Want to test your cooking skills with a new recipe? Why not make it a traditional Sarawak laksa from Malaysia.
What is it?
Tangy, spicy, oh-so slurpable and lip-smackingly good, Sarawak laksa is a supremely satisfying way to begin the day. It’s the dish Sarawakians most often crave when they’re away from Borneo.
Ingredients (serves 2)
8 cups water
Laksa paste (available on Amazon as well as other retailers)
8 prawns (shrimp)
2–3 cups chicken stock
½ cup coconut milk
butter, for frying
2 handfuls of bee hoon noodles
1 handful of beanshoots
110g (4oz) shredded cooked chicken breast
coriander (cilantro) leaves
How to cook
Step 1: In a pan, bring the water to the boil then add the Sarawak laksa paste. Stir every few minutes for 30–45 minutes.
Step 2: In a separate pan, boil the prawns in the chicken stock until cooked, then remove and slice lengthwise.
Step 3: Add the chicken stock to the Sarawak laksa pan. Simmer over a low heat for a few minutes.
Step 4: Pour the liquid into a third pan through a fine-mesh strainer to remove any solid particles. Continue to simmer.
Step 5: Add coconut milk to taste. Stir the broth every few minutes.
Step 6: Beat the eggs, then fry in a little butter to produce a very thin omelette; slice into strips.
Step 7: Soak the bee hoon noodles in hot water until soft, then place in boiling water for 3 minutes. Transfer the noodles to two medium-sized bowls.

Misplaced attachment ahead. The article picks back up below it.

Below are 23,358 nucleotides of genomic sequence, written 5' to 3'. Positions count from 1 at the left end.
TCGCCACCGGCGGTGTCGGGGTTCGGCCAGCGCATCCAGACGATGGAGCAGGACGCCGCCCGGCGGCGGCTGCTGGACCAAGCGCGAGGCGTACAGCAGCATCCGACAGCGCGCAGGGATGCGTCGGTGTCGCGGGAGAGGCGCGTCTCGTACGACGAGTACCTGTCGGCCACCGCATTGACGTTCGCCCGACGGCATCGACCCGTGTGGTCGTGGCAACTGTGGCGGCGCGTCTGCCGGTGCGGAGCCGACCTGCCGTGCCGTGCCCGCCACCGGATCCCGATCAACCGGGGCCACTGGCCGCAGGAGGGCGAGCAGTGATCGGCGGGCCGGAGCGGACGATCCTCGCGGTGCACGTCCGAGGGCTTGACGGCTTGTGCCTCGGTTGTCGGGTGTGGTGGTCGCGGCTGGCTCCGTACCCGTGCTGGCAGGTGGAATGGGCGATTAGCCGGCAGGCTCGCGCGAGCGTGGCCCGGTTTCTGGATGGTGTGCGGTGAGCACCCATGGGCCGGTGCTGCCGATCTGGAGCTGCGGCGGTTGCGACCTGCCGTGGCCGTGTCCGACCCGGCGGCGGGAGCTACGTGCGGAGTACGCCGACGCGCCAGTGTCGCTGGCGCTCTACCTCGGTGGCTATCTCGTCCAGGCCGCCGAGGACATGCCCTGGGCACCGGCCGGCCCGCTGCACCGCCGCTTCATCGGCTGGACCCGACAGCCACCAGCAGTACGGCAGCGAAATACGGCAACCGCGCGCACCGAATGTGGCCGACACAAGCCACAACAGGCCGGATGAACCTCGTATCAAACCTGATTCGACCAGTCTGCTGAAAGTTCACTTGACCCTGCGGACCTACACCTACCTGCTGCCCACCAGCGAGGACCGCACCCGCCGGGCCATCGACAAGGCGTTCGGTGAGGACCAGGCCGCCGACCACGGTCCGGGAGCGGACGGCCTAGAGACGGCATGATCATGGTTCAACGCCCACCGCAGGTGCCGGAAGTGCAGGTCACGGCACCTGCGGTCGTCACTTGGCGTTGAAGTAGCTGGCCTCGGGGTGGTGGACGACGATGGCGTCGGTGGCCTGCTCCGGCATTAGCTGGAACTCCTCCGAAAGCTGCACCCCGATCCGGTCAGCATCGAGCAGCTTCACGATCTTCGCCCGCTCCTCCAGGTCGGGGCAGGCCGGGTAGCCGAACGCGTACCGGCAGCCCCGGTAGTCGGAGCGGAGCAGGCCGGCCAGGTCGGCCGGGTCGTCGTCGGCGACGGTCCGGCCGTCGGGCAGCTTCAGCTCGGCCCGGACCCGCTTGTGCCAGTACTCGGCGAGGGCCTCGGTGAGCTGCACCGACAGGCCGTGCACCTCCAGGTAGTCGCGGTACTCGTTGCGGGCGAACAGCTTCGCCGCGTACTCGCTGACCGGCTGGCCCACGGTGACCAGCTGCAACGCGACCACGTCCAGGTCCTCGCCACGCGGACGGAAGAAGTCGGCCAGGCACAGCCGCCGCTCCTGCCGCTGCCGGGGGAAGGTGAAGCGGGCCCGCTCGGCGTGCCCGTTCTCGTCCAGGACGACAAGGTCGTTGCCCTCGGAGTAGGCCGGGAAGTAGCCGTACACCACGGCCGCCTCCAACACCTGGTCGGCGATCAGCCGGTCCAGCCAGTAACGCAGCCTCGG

Step 8: Add the beanshoots, shredded chicken breast, halved prawns and omelette strips to the bowls.
Step 9: Ladle just enough broth into the bowls to cover the noodles.
Step 10: Garnish with chopped coriander leaves and squeeze the juice of half a lime into each bowl.
You’re in Kuching and it’s 7:30am, so following a tip you stroll to a cafe famous for its Sarawak laksa. Inside, men and women – mostly Chinese, but also Malay and Dayak – read newspapers or chat in a babel of dialects as they dig into oversize bowls with chopsticks and spoons. Inside each one, a tangle of vermicelli noodles, swimming in oil-flecked broth, is topped with crunchy beanshoots, orange-white shrimp, strips of omelette, chicken bits and vibrant coriander leaves. Occasionally, someone adds a dollop of fiery sambal belacan or a squeeze of calamansi lime. The air is redolent with the tang of chilli, galangal and lemongrass and the heady aromas of coriander and coconut milk.
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For more great recipes, check out Lonely Planet’s The World’s Best Bowl Foods.